This volume primarily concerns British policy regarding the south-eastern boundaries of Saudi Arabia, specifically those bordering Qatar, the Trucial Shaikhdoms, Muscat, the Hadramaut and the Aden Protectorate.

It includes interdepartmental discussion regarding the approach that the British Government should take in reaching a settlement with King Ibn Saud [‘Abd al-‘Azīz bin ‘Abd al-Raḥmān bin Fayṣal Āl Sa‘ūd] over the demarcation of the boundaries.

References are made to various existing and proposed lines, including the 'blue line' and the 'violet line' – boundary lines that formed part of the Anglo-Ottoman Conventions, concluded in 1913 and 1914 respectively, a 'green line' and a 'brown line', which represent more recent territorial concessions proposed by the British to Ibn Saud, and a 'red line', which is referred to as the Saudi Government's claim for its country's south-eastern boundary.

The volume features the following principal correspondents: the Political Resident A senior ranking political representative (equivalent to a Consul General) from the diplomatic corps of the Government of India or one of its subordinate provincial governments, in charge of a Political Residency. in the Persian Gulf Historically used by the British to refer to the sea area between the Arabian Peninsula and Iran. Often referred to as The Gulf or the Arabian Gulf. (Lieutenant-Colonel Trenchard Craven William Fowle); the Political Agent A mid-ranking political representative (equivalent to a Consul) from the diplomatic corps of the Government of India or one of its subordinate provincial governments, in charge of a Political Agency. , Bahrain (Lieutenant-Colonel Percy Gordon Loch); His Majesty's Minister at Jedda (Sir Andrew Ryan); the Secretary of State for Foreign Affairs (Sir Samuel Hoare); the Acting Chief Commissioner, Aden (Lieutenant-Colonel Morice Challoner Lake); officials of the Colonial Office, the Foreign Office, the India Office The department of the British Government to which the Government of India reported between 1858 and 1947. The successor to the Court of Directors. , the Government of India's Foreign and Political Department.

The correspondence includes discussion of the following:

  • The extent of territory that the British should be prepared to include in any concession made to Ibn Saud.
  • The abandonment of the idea of a proposed 'desert zone'.
  • The future of the Treaty of Jedda of 1927.
  • Meetings held at the Foreign Office with Fuad Bey Hamza, Deputy Saudi Minister for Foreign Affairs, and Hafiz Wahba, Saudi Arabian Minister in London, during June and July 1935.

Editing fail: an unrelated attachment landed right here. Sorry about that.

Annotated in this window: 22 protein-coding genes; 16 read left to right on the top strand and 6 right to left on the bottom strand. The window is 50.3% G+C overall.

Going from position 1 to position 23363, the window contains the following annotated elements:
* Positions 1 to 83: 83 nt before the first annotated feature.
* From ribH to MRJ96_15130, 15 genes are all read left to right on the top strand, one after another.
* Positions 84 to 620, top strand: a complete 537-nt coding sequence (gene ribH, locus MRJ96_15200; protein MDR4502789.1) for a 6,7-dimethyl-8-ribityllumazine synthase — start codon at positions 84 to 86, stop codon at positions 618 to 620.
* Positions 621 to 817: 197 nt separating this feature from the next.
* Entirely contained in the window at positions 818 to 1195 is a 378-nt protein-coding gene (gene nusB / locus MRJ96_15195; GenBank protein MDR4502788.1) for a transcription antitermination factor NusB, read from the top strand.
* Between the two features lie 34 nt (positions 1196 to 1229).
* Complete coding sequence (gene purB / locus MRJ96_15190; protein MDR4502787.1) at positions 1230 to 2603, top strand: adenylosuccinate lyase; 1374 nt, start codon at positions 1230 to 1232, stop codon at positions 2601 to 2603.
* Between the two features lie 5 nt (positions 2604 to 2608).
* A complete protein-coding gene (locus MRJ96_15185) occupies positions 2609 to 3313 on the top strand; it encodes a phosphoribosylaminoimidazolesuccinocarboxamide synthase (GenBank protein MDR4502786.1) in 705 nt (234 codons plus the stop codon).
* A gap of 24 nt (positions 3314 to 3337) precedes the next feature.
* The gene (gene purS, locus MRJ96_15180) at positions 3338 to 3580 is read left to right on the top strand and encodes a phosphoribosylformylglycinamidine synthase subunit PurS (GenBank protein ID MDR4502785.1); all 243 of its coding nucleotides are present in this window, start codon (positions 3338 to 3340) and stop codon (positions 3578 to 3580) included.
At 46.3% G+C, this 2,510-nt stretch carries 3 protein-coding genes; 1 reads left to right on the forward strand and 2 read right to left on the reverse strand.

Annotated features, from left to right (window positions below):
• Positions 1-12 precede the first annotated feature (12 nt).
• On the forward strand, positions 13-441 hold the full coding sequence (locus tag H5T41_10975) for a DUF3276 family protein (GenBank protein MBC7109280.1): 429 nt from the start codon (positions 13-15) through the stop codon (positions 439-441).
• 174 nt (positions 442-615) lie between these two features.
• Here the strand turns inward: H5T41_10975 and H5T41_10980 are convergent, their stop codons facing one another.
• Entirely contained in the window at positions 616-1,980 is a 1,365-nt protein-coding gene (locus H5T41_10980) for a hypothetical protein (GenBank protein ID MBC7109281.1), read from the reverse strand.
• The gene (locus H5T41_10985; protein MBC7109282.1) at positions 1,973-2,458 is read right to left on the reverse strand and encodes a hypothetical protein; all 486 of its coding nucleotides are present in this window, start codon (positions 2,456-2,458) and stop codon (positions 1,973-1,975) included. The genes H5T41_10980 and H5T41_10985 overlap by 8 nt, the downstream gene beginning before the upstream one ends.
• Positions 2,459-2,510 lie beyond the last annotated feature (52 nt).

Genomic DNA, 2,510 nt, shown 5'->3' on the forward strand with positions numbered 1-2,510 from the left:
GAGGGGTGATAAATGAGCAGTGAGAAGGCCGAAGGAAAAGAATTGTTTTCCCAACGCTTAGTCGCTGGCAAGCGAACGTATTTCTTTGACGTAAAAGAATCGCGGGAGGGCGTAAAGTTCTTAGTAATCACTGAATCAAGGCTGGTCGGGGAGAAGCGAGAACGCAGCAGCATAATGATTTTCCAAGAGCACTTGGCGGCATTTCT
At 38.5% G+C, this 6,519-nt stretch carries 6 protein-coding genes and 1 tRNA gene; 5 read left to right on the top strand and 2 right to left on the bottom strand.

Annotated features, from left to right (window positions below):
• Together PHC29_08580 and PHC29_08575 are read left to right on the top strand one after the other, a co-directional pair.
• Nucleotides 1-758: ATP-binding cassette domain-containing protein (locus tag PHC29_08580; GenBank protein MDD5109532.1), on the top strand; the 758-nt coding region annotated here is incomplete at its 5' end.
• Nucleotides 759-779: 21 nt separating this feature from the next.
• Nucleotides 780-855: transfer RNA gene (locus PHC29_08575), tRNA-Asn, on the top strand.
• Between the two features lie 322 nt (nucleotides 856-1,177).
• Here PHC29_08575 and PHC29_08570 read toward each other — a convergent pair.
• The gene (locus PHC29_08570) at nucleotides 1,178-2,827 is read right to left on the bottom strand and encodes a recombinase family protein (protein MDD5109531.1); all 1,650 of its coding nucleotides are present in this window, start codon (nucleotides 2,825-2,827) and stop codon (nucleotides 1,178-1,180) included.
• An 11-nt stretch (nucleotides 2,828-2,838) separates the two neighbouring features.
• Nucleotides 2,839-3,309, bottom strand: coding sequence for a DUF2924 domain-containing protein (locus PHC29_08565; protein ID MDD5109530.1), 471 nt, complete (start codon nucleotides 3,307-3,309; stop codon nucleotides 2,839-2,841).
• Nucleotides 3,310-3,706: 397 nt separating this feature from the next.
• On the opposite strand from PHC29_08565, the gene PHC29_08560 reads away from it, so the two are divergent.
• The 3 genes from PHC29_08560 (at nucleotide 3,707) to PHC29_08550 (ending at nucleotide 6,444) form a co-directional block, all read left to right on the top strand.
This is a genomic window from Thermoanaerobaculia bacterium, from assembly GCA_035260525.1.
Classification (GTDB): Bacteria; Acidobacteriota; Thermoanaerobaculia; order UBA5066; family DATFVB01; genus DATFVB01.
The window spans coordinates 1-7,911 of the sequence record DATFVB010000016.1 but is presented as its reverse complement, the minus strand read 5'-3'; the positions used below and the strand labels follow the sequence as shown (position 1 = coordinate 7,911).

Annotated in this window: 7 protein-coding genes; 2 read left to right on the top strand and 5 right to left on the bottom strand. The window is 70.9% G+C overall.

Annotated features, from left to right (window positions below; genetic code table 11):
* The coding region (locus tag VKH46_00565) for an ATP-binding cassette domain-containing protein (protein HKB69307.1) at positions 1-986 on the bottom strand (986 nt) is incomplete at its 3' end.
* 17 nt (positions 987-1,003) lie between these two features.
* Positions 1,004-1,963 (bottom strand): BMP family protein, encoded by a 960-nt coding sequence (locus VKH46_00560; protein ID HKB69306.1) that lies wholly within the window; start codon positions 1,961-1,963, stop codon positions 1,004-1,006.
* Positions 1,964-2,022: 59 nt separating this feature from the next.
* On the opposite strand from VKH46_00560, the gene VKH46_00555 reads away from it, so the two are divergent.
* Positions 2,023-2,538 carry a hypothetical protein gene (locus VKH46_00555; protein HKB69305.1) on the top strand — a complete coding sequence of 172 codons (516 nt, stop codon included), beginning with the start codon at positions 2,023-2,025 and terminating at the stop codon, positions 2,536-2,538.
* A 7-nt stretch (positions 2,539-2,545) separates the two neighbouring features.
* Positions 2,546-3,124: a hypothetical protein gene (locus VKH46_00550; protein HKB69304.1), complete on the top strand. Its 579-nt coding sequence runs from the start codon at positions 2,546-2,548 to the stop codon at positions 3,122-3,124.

• The eastern boundary of the Aden Protectorate.
  • The possibility of the British Government employing Bertram Thomas to carry out enquiries and investigations regarding the question of Saudi Arabia's south-eastern frontiers.
  • Wells and territories of the Al Murra [Āl Murrah] tribe.
  • Preparations for Sir Andrew Ryan's forthcoming visit to Riyadh for negotiations with Ibn Saud.
  • Abu Dhabi's claim to Khor-al-Odeid [Khawr al ‘Udayd].
  • Details of a British aerial reconnaissance of the Qatar Peninsula, which took place on 11 October 1935.

In addition to correspondence the volume includes the following: copies of the minutes of meetings of the Committee of Imperial Defence's Standing Ministerial and Official Sub-Committee for Questions Concerning the Middle East, dated 15 April 1935 and 24 September 1935 respectively; photographs of the Qatar Peninsula, taken during the aforementioned aerial reconnaissance; a map showing the route of the aerial reconnaissance.

The volume includes a divider which gives a list of correspondence references contained in the volume by year. This is placed at the back of the correspondence (folio 4).

Extent and format
1 volume (411 folios)
Arrangement

The papers are arranged in approximate chronological order from the rear to the front of the volume.

Physical characteristics

Foliation: the foliation sequence (used for referencing) commences at the first folio with 1 and terminates at the last folio with 411; these numbers are written in pencil, are circled, and are located in the top right corner of the recto The front of a sheet of paper or leaf, often abbreviated to 'r'. side of each folio. The foliation sequence does not include the front and back covers.

Written in
English in Latin script
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Coll 6/67(3) 'Boundaries of South Eastern Arabia and Qatar.' [‎375v] (757/830), British Library: India Office Records and Private Papers, IOR/L/PS/12/2136, in Qatar Digital Library <https://www.qdl.qa/archive/81055/vdc_100046787907.0x00009e> [accessed 27 January 2020]